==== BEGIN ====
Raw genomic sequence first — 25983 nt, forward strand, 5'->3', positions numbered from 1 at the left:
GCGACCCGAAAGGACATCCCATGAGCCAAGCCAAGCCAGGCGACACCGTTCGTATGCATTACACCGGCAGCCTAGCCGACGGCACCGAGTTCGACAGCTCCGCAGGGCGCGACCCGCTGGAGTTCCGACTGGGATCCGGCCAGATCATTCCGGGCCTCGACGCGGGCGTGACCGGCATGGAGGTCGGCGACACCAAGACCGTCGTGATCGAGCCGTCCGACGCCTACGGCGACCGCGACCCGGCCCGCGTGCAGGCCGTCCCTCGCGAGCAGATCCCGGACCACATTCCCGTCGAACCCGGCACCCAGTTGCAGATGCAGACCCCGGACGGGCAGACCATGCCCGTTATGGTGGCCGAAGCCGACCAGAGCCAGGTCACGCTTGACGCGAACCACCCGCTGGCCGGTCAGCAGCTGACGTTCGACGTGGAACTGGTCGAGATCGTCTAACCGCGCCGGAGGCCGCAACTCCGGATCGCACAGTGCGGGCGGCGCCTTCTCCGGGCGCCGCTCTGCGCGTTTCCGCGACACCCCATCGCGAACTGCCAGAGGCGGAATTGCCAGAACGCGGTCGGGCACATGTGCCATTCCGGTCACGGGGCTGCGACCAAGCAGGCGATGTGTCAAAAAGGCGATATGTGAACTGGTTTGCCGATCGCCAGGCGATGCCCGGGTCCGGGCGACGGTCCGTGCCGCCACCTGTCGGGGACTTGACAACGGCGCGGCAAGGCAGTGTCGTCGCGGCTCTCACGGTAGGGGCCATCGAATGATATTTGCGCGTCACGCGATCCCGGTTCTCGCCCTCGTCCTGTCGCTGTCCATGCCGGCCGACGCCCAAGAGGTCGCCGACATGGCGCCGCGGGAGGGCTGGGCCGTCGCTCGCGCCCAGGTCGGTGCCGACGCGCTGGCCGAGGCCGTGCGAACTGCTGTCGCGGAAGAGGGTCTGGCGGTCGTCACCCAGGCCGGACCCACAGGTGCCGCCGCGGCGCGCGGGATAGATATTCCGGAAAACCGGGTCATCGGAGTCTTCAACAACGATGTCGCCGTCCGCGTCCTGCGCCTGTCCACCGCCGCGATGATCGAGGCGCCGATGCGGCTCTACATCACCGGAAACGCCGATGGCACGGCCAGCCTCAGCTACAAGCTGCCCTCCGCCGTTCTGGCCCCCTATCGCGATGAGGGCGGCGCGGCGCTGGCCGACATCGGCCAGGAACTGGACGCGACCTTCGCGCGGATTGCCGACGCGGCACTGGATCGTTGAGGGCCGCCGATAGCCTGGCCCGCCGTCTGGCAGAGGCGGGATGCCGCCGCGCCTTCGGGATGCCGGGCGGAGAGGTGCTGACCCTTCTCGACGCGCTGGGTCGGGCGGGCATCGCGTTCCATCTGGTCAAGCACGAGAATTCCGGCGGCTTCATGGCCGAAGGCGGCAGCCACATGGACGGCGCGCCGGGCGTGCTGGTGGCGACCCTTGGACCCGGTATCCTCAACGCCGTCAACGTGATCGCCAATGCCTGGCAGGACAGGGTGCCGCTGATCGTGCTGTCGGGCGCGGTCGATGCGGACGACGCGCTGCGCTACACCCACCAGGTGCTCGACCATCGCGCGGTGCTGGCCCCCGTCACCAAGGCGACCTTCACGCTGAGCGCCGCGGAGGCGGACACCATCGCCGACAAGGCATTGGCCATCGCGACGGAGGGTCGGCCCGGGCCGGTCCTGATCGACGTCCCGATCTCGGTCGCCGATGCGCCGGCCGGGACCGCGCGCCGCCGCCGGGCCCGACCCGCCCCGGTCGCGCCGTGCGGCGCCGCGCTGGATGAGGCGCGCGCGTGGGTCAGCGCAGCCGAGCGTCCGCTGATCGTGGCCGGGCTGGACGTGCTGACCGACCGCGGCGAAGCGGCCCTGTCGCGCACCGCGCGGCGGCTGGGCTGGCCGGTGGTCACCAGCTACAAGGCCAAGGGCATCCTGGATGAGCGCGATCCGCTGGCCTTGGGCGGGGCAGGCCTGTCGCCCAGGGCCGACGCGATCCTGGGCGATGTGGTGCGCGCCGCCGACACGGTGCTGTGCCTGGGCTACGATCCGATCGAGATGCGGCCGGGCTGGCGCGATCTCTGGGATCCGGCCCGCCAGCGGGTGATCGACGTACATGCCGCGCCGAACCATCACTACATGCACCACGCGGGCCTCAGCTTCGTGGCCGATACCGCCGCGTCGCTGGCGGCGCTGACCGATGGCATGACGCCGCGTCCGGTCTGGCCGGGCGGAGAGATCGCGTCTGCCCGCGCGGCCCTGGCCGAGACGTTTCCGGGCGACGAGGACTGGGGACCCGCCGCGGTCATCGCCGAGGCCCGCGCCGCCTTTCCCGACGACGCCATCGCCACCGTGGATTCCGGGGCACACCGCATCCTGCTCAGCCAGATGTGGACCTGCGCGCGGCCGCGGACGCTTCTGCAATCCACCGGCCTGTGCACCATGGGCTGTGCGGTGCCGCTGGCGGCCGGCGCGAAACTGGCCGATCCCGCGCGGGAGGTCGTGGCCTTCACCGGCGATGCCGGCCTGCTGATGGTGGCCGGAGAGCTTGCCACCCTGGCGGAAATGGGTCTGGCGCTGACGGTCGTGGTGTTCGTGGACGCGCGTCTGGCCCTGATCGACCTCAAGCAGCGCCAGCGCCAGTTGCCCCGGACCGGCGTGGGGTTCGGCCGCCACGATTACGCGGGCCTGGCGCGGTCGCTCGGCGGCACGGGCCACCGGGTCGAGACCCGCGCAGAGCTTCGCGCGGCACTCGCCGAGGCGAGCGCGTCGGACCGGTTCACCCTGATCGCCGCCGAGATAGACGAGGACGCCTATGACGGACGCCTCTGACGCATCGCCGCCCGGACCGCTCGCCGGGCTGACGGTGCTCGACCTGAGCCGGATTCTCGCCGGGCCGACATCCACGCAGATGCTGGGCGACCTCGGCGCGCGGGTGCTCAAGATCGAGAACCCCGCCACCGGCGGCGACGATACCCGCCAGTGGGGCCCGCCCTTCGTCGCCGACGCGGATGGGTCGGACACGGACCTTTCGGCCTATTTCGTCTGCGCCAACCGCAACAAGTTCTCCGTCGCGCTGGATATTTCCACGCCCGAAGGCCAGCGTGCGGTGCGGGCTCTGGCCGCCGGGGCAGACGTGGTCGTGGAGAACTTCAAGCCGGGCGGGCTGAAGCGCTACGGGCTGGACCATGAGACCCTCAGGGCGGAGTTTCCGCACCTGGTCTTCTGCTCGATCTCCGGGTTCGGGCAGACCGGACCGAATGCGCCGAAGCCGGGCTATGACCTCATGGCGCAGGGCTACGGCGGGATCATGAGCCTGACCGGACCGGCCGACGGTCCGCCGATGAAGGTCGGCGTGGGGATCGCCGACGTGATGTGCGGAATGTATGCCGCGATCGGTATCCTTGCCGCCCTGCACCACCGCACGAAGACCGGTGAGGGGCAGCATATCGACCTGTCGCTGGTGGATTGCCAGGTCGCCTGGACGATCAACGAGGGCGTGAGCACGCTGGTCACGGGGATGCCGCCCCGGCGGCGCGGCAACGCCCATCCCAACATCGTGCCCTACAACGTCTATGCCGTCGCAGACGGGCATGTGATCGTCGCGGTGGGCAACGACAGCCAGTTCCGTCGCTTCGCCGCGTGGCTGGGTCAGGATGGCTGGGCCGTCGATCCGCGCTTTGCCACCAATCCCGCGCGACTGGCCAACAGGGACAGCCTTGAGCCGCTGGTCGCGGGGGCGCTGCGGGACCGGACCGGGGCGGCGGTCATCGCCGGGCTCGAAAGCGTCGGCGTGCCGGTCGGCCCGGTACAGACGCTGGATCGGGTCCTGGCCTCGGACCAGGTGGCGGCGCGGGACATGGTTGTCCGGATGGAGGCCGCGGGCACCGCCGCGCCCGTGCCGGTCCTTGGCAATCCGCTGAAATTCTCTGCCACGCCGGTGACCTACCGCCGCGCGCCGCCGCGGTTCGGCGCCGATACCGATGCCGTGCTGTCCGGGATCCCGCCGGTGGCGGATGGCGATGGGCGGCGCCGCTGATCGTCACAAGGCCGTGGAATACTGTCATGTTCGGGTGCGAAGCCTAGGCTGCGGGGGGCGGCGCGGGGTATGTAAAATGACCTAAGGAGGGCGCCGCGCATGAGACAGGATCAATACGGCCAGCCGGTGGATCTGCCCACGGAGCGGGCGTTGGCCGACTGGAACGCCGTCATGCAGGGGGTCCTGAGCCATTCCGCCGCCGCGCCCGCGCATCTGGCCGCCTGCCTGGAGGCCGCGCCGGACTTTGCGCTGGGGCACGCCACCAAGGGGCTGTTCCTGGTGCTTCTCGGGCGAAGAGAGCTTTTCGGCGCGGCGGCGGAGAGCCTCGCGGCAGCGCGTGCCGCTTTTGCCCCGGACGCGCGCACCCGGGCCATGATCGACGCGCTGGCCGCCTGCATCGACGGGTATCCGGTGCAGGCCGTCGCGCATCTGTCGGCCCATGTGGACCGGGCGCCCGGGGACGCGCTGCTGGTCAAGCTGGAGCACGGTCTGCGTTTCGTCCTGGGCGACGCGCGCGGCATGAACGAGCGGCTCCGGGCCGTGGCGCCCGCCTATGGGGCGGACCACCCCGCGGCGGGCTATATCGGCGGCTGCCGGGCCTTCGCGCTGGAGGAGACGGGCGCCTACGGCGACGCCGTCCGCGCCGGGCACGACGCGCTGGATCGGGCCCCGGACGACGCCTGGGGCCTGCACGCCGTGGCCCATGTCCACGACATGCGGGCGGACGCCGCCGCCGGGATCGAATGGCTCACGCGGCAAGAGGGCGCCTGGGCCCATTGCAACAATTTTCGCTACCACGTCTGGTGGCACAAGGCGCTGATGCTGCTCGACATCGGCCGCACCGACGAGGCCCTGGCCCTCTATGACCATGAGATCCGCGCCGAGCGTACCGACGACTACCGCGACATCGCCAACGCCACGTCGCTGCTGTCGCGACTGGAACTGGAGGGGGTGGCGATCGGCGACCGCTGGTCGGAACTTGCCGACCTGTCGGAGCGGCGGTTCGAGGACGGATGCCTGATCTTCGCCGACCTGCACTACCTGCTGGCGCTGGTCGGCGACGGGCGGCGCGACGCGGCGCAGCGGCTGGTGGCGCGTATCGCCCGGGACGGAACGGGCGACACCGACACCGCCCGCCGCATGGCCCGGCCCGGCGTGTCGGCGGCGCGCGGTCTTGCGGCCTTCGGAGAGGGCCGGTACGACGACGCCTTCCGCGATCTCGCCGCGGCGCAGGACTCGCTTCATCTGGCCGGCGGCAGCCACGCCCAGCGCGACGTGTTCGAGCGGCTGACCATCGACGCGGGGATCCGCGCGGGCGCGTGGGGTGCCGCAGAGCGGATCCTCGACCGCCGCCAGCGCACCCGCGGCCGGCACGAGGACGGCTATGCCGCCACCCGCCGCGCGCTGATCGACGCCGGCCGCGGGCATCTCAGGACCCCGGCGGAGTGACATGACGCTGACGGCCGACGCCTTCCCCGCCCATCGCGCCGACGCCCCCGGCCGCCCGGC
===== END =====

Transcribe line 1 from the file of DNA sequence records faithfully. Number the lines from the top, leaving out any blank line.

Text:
Raw genomic sequence first — 25983 nt, forward strand, 5'->3', positions numbered from 1 at the left: